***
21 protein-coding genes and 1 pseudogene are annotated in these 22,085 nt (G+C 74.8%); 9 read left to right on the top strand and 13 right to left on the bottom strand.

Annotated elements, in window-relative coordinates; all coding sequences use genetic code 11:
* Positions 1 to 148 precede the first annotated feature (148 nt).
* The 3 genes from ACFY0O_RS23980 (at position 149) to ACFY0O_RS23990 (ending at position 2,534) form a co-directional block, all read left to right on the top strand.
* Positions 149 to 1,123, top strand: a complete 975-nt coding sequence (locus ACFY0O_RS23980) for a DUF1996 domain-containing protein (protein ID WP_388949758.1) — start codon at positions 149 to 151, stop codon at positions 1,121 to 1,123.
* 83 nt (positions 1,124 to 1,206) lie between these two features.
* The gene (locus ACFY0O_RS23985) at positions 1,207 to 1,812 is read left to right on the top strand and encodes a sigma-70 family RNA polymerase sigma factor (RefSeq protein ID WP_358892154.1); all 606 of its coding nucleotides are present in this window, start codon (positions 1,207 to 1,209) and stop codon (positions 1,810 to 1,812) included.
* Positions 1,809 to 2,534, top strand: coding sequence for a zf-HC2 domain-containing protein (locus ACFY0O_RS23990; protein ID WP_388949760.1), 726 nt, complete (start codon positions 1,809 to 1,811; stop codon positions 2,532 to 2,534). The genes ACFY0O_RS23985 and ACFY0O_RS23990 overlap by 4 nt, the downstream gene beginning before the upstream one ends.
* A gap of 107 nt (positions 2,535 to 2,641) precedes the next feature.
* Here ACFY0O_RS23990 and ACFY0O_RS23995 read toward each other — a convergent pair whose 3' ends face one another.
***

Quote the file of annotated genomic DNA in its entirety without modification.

21 protein-coding genes and 1 pseudogene are annotated in these 22,085 nt (G+C 74.8%); 9 read left to right on the top strand and 13 right to left on the bottom strand.

Annotated elements, in window-relative coordinates; all coding sequences use genetic code 11:
* Positions 1 to 148 precede the first annotated feature (148 nt).
* The 3 genes from ACFY0O_RS23980 (at position 149) to ACFY0O_RS23990 (ending at position 2,534) form a co-directional block, all read left to right on the top strand.
* Positions 149 to 1,123, top strand: a complete 975-nt coding sequence (locus ACFY0O_RS23980) for a DUF1996 domain-containing protein (protein ID WP_388949758.1) — start codon at positions 149 to 151, stop codon at positions 1,121 to 1,123.
* 83 nt (positions 1,124 to 1,206) lie between these two features.
* The gene (locus ACFY0O_RS23985) at positions 1,207 to 1,812 is read left to right on the top strand and encodes a sigma-70 family RNA polymerase sigma factor (RefSeq protein ID WP_358892154.1); all 606 of its coding nucleotides are present in this window, start codon (positions 1,207 to 1,209) and stop codon (positions 1,810 to 1,812) included.
* Positions 1,809 to 2,534, top strand: coding sequence for a zf-HC2 domain-containing protein (locus ACFY0O_RS23990; protein ID WP_388949760.1), 726 nt, complete (start codon positions 1,809 to 1,811; stop codon positions 2,532 to 2,534). The genes ACFY0O_RS23985 and ACFY0O_RS23990 overlap by 4 nt, the downstream gene beginning before the upstream one ends.
* A gap of 107 nt (positions 2,535 to 2,641) precedes the next feature.
* Here ACFY0O_RS23990 and ACFY0O_RS23995 read toward each other — a convergent pair whose 3' ends face one another.